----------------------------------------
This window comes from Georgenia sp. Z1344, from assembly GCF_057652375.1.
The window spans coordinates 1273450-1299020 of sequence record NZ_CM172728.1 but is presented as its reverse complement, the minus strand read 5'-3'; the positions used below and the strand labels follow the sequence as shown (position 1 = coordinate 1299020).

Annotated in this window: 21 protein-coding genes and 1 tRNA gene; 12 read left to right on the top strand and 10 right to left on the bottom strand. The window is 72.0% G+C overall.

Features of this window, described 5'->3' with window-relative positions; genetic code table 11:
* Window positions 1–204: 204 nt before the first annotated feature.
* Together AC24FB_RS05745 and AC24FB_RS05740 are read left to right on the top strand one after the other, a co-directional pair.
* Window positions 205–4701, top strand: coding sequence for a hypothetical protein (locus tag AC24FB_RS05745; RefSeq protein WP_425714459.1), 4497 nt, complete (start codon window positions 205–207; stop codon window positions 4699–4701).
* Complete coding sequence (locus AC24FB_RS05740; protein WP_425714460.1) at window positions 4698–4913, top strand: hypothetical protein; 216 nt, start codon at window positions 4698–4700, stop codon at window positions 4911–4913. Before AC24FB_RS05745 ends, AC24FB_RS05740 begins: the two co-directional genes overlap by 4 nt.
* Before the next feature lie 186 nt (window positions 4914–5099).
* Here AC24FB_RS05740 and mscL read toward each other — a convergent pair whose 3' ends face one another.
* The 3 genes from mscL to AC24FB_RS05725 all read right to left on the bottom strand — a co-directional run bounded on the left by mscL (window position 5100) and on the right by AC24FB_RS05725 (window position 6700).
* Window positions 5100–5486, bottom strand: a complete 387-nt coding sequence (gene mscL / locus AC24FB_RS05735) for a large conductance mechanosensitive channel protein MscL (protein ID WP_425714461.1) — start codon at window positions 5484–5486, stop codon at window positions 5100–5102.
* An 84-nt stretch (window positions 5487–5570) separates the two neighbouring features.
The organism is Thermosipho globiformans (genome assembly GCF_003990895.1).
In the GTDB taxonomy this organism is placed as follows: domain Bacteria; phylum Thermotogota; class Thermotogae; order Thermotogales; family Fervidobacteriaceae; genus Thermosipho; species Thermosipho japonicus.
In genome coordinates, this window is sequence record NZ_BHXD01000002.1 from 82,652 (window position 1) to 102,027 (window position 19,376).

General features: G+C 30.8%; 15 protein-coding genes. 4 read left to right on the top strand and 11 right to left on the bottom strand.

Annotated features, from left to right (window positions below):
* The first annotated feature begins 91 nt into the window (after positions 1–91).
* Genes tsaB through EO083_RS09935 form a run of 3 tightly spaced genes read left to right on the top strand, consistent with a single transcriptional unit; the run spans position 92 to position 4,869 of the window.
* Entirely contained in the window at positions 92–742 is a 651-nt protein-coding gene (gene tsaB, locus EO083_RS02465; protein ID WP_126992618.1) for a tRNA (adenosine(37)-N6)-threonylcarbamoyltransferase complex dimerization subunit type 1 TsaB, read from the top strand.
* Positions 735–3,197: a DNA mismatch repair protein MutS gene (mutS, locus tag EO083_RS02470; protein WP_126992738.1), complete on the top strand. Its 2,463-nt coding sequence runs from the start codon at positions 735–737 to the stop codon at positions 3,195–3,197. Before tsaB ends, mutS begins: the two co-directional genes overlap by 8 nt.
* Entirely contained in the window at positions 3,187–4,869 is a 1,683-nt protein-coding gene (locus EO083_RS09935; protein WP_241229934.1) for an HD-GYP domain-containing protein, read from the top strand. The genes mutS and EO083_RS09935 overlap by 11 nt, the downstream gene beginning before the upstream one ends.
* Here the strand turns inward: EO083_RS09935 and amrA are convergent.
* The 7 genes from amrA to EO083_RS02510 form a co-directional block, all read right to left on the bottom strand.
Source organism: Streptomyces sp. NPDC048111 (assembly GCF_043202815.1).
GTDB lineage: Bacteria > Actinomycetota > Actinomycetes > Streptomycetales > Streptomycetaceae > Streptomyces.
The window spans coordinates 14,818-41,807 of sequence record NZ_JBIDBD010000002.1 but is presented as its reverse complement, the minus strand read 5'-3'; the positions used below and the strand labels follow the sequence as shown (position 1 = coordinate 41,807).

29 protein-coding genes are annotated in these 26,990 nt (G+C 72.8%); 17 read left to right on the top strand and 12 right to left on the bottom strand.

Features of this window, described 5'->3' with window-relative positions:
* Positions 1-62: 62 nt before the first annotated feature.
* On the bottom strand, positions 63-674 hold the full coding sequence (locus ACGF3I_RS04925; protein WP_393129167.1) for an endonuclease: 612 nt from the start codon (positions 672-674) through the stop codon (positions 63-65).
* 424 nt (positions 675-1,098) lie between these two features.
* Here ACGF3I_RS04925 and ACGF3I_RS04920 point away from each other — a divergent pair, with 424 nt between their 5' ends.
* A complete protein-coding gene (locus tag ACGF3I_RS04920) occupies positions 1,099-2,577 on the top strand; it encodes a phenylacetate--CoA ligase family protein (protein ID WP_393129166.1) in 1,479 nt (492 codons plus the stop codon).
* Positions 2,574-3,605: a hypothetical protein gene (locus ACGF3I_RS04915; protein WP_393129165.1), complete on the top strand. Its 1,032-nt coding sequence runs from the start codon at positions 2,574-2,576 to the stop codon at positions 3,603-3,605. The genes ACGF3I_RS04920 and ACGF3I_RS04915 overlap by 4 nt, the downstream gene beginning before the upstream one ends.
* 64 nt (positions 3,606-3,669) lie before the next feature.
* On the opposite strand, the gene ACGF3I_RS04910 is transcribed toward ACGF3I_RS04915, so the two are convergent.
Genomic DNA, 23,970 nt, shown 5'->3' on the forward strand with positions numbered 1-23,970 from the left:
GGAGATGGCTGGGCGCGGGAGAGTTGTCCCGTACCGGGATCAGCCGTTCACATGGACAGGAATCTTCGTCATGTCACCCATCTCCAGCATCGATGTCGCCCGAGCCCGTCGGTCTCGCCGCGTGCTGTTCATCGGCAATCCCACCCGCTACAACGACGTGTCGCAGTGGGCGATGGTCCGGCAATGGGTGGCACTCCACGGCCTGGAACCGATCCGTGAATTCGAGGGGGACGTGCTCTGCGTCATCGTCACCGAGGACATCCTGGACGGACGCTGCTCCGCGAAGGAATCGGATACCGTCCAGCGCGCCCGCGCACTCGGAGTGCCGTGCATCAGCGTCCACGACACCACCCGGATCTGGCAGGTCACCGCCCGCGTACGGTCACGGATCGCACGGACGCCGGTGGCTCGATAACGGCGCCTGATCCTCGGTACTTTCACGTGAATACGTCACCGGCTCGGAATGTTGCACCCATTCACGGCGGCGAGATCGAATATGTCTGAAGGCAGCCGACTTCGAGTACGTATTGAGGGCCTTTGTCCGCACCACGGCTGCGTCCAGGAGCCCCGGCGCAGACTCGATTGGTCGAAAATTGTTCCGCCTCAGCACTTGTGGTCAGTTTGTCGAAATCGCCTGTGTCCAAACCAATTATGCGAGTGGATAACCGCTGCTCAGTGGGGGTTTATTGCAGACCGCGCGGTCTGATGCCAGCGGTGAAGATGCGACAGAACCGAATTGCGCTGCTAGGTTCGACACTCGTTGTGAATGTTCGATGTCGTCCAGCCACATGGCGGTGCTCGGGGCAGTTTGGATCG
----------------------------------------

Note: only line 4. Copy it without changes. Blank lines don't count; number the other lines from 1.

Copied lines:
Features of this window, described 5'->3' with window-relative positions; genetic code table 11: